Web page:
do you believe in love at first sight?

I wasn't sure that I did. Until yesterday, when I saw this beauty cruising down College Ave.

I'm not a "car person," but I've been on the lookout for a new one for a few months. I've seen a few different kinds that I liked. But I had this feeling that when I saw it—the car that was destined to be my next—I would just know. And that's the feeling I had yesterday when I spotted the Audi S5 Coupe.

Alas, this love story has an abrupt and unhappy ending. I was so excited that I'd found "my car," until I came home, searched the web, and found out how much it costs. 

Goodbye, Lover. Maybe we'll meet again in 20 or 30 years.


convos with kiddies

My cousin Luke is 4 and a half. My cousin Emma just turned 8. I spent the weekend with them in North Carolina. Here are just a few of the conversations we had:

Me: I'm just a big kid.
Luke: No, you're an adult.
Me: I don't want to be an adult, I want to be a big kid.
Luke: Do you like drinking coffee?
Me: Yeah.
Luke: Do you like drinking it all day?
Me: Yeah.
Luke: Then you should stay like that.

Emma: I wish you could stay longer. Do you have to go back home? So you can keep your house?
Me: Yes, I have to go back to work so I can pay for my house, and my food, and my car and everything.
Emma: Well... what about a hotel?

Me: How'd you get to be so cute?
Luke: I don't know.
Me: Do YOU think you're cute?
Luke: Yeah.
Me: How do you know you're cute?
Luke: Because I really am!

Emma: Are you in Auntie Susan's family, the Pasquariello family?
Me: Yes, you know Auntie Susan is my mom. But I got married to Ryan, so now McGinnis is our new last name.
Emma: McGinnis. OK. But you're still in the Pasquariello family, right?
(strange timing considering my last post)

Me: I don't want to leave. 
Luke: Don't you want to see your husband?
Me: Yes.
Luke: Then you have to go.


trading it in

I never planned to change my last name. I thought it was an outdated and chauvinistic tradition, and I liked the name I already had—the one I was born with. I love the family history it holds. In a weird way, I even love that it's difficult to pronounce. I was never one of the girls doodling "Mrs. So-and-so" in my notebooks*.

But then I got
 married. And I traded it in. 

"Pasquariello" became "McGinnis." And to be honest, at first I felt like an impostor—or worse, a traitor.

It was a tough decision. Really tough. I cried about it, and not just a single tear but a wet-faced, steering-wheel-gripping pity party.

How come women never talk about that? I know I'm not the only one in history to have a hard time letting go of her last name. But so many women get excited about a new name, that I almost felt guilty for having the opposite emotion.

But I ended up doing it anyway. Why?

The short answer is that I decided it was the right decision for us—that tiny little word that makes such a big difference—graduating from me to us.

The long answer is... more complicated. Several conversations went around in circles. I discovered his reasons for wanting me to take his last name weren't chauvinistic—they were actually rather sweet, which only pissed me off. Because my reasons were equally justified.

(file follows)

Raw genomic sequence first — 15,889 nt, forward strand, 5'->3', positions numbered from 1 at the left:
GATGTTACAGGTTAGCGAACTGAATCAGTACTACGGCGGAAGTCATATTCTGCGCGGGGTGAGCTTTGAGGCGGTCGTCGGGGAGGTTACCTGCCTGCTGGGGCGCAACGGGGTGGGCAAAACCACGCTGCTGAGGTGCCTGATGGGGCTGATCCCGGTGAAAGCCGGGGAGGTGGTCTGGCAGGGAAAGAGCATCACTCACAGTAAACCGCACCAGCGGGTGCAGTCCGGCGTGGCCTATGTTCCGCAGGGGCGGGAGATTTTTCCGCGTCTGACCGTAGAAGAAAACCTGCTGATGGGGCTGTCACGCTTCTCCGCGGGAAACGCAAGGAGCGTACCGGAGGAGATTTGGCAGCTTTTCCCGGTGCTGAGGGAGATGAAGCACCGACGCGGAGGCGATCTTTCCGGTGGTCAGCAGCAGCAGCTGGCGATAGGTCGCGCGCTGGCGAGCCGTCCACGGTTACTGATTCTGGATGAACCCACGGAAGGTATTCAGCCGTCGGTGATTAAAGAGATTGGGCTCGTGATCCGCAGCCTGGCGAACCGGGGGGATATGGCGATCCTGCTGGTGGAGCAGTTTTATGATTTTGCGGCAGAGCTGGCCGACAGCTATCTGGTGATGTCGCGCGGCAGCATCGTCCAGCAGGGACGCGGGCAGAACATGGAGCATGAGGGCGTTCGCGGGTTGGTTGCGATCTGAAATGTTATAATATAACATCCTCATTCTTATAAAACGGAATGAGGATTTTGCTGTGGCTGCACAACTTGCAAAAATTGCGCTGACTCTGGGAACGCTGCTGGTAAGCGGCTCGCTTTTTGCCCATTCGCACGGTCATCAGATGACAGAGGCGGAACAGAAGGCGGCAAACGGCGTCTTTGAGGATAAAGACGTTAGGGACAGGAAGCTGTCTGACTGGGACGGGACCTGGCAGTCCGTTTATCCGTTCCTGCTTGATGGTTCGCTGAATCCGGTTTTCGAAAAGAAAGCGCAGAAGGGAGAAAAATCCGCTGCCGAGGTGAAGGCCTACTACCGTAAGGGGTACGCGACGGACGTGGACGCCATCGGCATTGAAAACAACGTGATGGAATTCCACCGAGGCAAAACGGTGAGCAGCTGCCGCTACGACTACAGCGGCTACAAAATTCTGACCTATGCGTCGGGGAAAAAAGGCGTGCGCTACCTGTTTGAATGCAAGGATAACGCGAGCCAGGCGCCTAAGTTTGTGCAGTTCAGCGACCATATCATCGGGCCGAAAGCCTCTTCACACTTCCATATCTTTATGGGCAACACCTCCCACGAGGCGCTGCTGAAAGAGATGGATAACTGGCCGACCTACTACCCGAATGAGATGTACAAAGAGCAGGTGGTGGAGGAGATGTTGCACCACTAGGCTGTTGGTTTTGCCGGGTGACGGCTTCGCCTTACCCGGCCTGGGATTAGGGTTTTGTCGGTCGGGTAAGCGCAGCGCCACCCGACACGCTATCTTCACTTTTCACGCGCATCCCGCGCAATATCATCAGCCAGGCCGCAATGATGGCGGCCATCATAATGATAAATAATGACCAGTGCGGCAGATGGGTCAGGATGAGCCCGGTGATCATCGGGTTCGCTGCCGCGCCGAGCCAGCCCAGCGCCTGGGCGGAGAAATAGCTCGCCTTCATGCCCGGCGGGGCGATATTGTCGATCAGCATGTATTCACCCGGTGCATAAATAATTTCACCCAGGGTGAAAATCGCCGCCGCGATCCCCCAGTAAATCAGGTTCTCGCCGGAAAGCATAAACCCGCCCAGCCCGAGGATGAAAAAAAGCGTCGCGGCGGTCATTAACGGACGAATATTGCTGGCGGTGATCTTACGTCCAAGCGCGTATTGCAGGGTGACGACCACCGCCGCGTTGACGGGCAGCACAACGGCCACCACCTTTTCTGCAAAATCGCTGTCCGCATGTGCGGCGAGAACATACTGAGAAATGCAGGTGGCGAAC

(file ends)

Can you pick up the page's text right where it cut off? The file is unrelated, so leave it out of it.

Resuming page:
It was a complete stalemate. There was no truly feasible compromise, since hyphenating would mean a 20-letter last name. My best friend Laura suggested getting a maiden name tattoo, which I actually considered before deciding against it.
too long for a tat

a bit unwieldy 
I did a little soul-searching, and by that I mean talking to a few friends (if you're reading, thanks for listening), staying up late one night listening to Adele, drinking Pinot Noir, and writing my name out in fine point Sharpie on notebook paper in every possible combination. I'd look at it every few days, think about it, write it down, think about it some more.

On the blistering hot day we found ourselves at the Athens-Clarke County Courthouse filing paperwork, there was a blank line that demanded FUTURE LAST NAME. I wrote "McGinnis" on the form, and handed it to my future husband. He set about filling in his portion, and then he saw it. He stopped. He smiled. 

Pointing to the line, he asked, "What's that?"

I didn't answer. 

"I'd hoped we'd get there, but I didn't think we were there yet."

And that's how it happened. It might've been a decision I made for us, but it was a conclusion I had to reach on my own

*Disclaimer: I once owned a shirt that said "Mrs. Clooney" but I don't think that counts.


super week in naptown

For the past 10 days, the Super Bowl has been all that any of us here in Indy could talk about. I kid you not. I can't tell you how many times I heard or uttered the following...

Have you ridden the zip line?
Have you seen the line for Jimmy Fallon?
Did you hear Jimmy Fallon ate at Mug-n-Bun?
Where are you gonna park?
Did you hear Ryan Gosling was at Kilroy's downtown last night?
Did you hear Ryan Gosling was in Broad Ripple last night?
Are you going to the NFL Experience? Media Day? the Super Bowl Village? the NFL Honors Awards show? the DirecTV Beach Bowl? the GQ party? the Playboy party? the LMFAO concert? the OAR concert? the Sixpence None the Richer concert? the Snoop Dogg and Nelly concert?
We saw Jerry Rice!
We saw Drew Brees!
We ALMOST saw Jimmy Fallon!

The city was ecstatic about hosting the Super Bowl, and people were so PROUD. There were more than 9,000 volunteers, and each and every one of them had a hand-knit scarf from a Hoosier (that's what they call a person from Indiana, for all the non-Hoosiers). 

It was just heartwarming to see so many people who care so deeply about their hometown, going out of their way to make people feel welcome. That's not something you see every day. Or every year. And right about now—especially with this warm streak we're having—I feel pretty lucky to live here.